This does not sound like a man who would use the argument that, "The Almighty certainly never intended that people should travel at such breakneck speed."
Although the letter (which is sometimes published with a different date) is bogus, it reflects an essential truth of transportation evolution, namely that each new mode has to fight for position with the dominant mode at the time. The pack train entrepreneurs fought against better roads, because better roads would lead to wagons and coaches, thereby putting pack trains out of business. Stewart H. Holbrook, in The Story of American Railroads, discussed the reaction to railroads in the 1830's:
The coming of the railroad, and the rapidity with which it expanded during the 1830's, found a public wholly unprepared, and pretty much confused. What, thoughtful men now asked one another, was a railroad? There had been little thinking on the subject, hence there was no philosophy of railroads. The canal builders and operators, of course, simply damned the new method of transportation on every count they could think of. It was dangerous. It wouldn't work. It was merely a clever method by which smart scoundrels could steal your money more or less legally by selling you worthless stock. The canal men had something there, for a terrible amount of stock did prove worthless. The railroad was also against nature. And, finally, it was against God; and many a preacher found friends among canal and stagecoach men when he opened up full blast on this new curse that a tireless Satan had promulgated to try all Christian men.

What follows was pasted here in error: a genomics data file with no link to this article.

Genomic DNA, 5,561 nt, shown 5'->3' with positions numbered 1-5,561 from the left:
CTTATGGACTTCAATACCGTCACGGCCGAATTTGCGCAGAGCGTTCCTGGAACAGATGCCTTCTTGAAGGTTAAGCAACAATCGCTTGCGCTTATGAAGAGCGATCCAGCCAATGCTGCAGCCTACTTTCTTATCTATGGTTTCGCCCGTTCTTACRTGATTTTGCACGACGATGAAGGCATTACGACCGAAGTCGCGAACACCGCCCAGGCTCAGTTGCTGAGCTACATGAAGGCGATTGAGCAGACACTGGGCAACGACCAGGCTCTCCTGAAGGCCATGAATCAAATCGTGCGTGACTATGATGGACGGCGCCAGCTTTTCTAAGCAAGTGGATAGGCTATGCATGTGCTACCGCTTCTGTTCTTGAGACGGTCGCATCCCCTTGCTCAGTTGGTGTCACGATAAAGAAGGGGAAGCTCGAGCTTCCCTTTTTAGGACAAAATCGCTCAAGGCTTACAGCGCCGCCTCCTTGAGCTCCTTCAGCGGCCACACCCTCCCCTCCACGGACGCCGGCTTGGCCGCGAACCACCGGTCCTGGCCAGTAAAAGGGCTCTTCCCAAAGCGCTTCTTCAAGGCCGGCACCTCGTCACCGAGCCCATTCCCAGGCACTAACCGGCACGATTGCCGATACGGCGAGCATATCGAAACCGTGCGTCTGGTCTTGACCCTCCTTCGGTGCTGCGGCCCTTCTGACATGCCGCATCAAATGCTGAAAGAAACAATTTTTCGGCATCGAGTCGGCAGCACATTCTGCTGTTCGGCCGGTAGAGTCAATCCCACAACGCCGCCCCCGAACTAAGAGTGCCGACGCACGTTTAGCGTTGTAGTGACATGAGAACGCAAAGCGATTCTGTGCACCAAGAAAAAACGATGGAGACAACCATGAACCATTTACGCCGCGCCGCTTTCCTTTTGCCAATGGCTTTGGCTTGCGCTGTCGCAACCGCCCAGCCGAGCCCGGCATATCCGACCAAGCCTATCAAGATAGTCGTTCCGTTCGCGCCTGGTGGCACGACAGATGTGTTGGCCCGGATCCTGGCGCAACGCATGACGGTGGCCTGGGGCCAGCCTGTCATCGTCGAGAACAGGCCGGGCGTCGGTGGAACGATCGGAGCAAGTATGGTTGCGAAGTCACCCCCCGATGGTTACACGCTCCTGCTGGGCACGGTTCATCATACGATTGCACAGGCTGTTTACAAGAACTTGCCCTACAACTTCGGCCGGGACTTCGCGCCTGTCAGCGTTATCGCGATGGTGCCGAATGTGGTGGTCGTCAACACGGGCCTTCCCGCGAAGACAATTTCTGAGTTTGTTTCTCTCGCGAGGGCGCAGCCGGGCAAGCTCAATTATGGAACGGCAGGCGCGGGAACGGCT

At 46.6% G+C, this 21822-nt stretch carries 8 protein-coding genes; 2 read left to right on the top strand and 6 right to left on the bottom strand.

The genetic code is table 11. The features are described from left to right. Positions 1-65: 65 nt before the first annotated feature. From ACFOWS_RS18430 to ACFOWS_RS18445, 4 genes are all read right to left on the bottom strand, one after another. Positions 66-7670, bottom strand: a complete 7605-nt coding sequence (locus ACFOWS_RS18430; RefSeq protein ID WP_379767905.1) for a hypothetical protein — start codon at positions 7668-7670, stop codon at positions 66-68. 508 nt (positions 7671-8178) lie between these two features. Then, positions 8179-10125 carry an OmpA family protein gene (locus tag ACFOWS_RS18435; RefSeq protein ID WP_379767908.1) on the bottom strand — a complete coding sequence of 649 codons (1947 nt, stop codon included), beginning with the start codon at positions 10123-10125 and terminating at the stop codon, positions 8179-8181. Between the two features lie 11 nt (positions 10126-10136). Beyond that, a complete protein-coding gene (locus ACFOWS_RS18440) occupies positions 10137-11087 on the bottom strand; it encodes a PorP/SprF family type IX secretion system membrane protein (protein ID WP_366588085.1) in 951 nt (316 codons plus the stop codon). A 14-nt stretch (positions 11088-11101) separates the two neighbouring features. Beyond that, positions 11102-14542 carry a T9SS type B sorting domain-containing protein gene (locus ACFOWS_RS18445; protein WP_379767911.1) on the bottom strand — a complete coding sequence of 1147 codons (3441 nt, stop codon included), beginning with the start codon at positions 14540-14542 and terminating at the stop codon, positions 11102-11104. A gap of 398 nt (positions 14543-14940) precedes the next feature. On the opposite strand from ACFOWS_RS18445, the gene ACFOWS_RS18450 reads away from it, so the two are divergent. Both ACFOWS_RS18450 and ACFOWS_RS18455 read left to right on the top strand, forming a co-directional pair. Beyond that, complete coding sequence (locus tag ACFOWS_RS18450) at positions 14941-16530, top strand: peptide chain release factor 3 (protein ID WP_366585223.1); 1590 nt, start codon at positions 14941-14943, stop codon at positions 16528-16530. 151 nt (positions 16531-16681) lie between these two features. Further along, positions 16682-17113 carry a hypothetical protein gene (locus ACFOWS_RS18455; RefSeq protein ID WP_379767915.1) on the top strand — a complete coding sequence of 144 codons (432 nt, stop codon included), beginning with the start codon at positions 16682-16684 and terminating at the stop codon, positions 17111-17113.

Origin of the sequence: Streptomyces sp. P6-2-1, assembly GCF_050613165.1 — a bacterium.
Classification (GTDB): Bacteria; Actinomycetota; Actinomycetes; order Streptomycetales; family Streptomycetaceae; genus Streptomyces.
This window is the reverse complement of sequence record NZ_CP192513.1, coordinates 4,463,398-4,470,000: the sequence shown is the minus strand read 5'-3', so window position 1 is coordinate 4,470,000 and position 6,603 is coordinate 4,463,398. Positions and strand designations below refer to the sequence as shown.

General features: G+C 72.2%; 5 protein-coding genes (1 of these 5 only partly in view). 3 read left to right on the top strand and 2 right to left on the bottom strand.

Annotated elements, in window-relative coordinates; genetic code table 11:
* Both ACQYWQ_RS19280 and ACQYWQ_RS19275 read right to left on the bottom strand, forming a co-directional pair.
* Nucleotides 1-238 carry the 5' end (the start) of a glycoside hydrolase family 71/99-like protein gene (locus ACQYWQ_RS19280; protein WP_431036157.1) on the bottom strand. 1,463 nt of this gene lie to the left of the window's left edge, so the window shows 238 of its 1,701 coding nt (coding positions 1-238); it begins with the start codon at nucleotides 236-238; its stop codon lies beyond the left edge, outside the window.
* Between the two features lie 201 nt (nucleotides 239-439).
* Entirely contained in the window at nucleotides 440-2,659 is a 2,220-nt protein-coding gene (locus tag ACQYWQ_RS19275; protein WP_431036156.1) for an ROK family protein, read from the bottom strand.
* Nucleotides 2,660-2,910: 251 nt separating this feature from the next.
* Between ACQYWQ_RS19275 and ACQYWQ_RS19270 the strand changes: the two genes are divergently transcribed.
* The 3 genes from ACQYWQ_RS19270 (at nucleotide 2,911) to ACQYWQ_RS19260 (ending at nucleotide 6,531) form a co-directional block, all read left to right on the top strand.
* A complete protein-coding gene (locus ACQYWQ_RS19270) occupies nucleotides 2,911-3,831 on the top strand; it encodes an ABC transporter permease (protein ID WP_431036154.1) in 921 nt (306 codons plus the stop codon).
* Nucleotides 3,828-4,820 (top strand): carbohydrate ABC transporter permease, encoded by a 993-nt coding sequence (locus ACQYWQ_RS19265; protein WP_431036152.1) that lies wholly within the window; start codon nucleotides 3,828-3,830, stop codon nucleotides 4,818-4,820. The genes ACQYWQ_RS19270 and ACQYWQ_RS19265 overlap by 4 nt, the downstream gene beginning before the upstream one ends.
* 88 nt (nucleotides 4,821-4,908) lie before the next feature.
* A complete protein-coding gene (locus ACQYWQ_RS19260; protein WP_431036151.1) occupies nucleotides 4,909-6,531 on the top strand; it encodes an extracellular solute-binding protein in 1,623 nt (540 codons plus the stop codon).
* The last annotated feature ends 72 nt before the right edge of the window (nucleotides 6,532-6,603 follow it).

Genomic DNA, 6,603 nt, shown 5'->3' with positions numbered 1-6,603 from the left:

So it goes today. What is the wave of the future? Turns out, it wasn't the supersonic transport as represented by the British/French Concorde, which went out of business in 2003. Will it be:
We won't know for 25 or more years. In the meantime, we can say that whatever it is, someone, somewhere will oppose it.
In conclusion, the Rambler will add that the Van Buren letter expressed sentiments that were expressed at the time by others. What we can't say is that Governor Van Buren expressed them as well.
This page last modified on 04/07/11